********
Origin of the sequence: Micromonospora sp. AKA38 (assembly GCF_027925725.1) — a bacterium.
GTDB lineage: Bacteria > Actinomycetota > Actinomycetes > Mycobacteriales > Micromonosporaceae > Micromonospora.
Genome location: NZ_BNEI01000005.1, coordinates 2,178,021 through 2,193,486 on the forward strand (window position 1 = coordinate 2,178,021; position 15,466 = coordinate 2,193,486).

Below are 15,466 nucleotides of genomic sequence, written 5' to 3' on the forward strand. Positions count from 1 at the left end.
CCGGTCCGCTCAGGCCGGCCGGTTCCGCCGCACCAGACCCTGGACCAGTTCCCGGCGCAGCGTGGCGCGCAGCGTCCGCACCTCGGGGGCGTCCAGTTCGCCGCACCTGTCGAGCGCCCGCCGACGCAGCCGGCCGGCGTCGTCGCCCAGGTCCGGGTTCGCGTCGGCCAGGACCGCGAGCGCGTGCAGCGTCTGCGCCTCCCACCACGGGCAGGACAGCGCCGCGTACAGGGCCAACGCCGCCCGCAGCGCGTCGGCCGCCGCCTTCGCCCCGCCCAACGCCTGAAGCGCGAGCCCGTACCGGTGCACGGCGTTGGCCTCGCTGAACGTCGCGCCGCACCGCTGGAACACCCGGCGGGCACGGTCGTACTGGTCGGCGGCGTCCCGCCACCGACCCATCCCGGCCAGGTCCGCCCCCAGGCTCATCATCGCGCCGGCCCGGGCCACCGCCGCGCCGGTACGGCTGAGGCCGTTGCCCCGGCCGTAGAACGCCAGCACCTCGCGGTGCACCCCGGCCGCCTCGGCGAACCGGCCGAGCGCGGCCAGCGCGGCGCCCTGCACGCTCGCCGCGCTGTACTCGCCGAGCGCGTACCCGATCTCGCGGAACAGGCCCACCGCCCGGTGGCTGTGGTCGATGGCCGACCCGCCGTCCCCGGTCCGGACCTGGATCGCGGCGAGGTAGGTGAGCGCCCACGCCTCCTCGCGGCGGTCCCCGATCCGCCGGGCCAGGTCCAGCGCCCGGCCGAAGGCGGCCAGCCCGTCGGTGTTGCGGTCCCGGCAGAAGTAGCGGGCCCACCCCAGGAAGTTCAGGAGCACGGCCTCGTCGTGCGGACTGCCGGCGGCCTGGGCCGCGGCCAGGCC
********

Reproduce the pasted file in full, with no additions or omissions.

Origin of the sequence: Micromonospora sp. AKA38 (assembly GCF_027925725.1) — a bacterium.
GTDB lineage: Bacteria > Actinomycetota > Actinomycetes > Mycobacteriales > Micromonosporaceae > Micromonospora.
Genome location: NZ_BNEI01000005.1, coordinates 2,178,021 through 2,193,486 on the forward strand (window position 1 = coordinate 2,178,021; position 15,466 = coordinate 2,193,486).

Below are 15,466 nucleotides of genomic sequence, written 5' to 3' on the forward strand. Positions count from 1 at the left end.
CCGGTCCGCTCAGGCCGGCCGGTTCCGCCGCACCAGACCCTGGACCAGTTCCCGGCGCAGCGTGGCGCGCAGCGTCCGCACCTCGGGGGCGTCCAGTTCGCCGCACCTGTCGAGCGCCCGCCGACGCAGCCGGCCGGCGTCGTCGCCCAGGTCCGGGTTCGCGTCGGCCAGGACCGCGAGCGCGTGCAGCGTCTGCGCCTCCCACCACGGGCAGGACAGCGCCGCGTACAGGGCCAACGCCGCCCGCAGCGCGTCGGCCGCCGCCTTCGCCCCGCCCAACGCCTGAAGCGCGAGCCCGTACCGGTGCACGGCGTTGGCCTCGCTGAACGTCGCGCCGCACCGCTGGAACACCCGGCGGGCACGGTCGTACTGGTCGGCGGCGTCCCGCCACCGACCCATCCCGGCCAGGTCCGCCCCCAGGCTCATCATCGCGCCGGCCCGGGCCACCGCCGCGCCGGTACGGCTGAGGCCGTTGCCCCGGCCGTAGAACGCCAGCACCTCGCGGTGCACCCCGGCCGCCTCGGCGAACCGGCCGAGCGCGGCCAGCGCGGCGCCCTGCACGCTCGCCGCGCTGTACTCGCCGAGCGCGTACCCGATCTCGCGGAACAGGCCCACCGCCCGGTGGCTGTGGTCGATGGCCGACCCGCCGTCCCCGGTCCGGACCTGGATCGCGGCGAGGTAGGTGAGCGCCCACGCCTCCTCGCGGCGGTCCCCGATCCGCCGGGCCAGGTCCAGCGCCCGGCCGAAGGCGGCCAGCCCGTCGGTGTTGCGGTCCCGGCAGAAGTAGCGGGCCCACCCCAGGAAGTTCAGGAGCACGGCCTCGTCGTGCGGACTGCCGGCGGCCTGGGCCGCGGCCAGGCC